Political Heavyweights In Pakistan Battle At Courts

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Leaders in Pakistan and the man who wants to unseat them are engaged in high stakes political brinkmanship that is taking a toll on the collective psyche of the nation’s people – and many are exhausted.

As their politicians argue, citizens struggle with soaring inflation against an uptick in militant attacks. In major cities, residents regularly navigate police roadblocks for protests, school closures and internet shutdowns. And more than a dozen people have been killed in food lines while waiting to receive subsidized bags of flour, in a recent string of deadly crushes at food distribution centers.

Prime Minister Shehbaz Sharif’s government is attempting to unlock billions of dollars in emergency financing from the International Monetary Fund, a process delayed since last November – but some people aren’t prepared to wait.

Government statistics show a surge in the number of citizens leaving Pakistan – up almost threefold in 2022 compared to previous years.

Zainab Abidi, who works in tech, left Pakistan for Dubai last August and says her “main worry” is for her family, who she “really hopes can get out.”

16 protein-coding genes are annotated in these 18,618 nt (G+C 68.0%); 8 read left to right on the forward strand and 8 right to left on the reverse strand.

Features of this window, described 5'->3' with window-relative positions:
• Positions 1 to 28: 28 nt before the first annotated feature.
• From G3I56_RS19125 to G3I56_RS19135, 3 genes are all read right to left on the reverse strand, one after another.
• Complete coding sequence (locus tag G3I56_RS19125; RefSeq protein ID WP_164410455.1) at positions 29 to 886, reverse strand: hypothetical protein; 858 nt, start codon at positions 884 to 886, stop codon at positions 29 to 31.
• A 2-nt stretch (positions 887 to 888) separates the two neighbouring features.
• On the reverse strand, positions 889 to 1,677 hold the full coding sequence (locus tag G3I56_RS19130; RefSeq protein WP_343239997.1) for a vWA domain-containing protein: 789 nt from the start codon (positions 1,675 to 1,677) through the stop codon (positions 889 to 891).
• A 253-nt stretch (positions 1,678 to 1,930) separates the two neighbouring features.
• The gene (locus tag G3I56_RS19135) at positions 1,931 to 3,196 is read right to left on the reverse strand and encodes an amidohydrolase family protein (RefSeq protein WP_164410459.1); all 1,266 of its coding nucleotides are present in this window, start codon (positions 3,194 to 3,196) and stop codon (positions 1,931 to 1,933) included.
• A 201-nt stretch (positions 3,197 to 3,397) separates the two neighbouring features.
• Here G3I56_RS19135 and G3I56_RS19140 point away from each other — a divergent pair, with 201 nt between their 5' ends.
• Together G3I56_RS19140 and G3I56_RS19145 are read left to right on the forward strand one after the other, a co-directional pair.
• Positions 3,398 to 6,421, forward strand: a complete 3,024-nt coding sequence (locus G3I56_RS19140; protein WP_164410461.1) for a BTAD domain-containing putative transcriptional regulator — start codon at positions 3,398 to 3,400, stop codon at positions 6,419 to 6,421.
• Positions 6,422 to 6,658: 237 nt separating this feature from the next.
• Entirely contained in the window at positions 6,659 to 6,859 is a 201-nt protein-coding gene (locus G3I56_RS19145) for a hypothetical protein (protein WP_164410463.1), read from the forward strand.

Others, like Fauzia Rashif, a cleaner in Islamabad, don’t have the option to leave.

“I don’t have a passport, I’ve never left the country. These days the biggest concern is the constant expenses. I worry about my children but there really isn’t anywhere to go,” she said.
Experts say the pessimism about the Pakistan’s stability in the months ahead is not misplaced, as the country’s political heavyweights tussle for power.

Maleeha Lodhi, former Pakistan ambassador to the United Nations, Britain and the United States, said the “prolonged and intense nature” of the confrontation between Pakistan’s government and former Prime Minister Imran Khan is “unprecedented.”

CNN/Jide Johnson.

 

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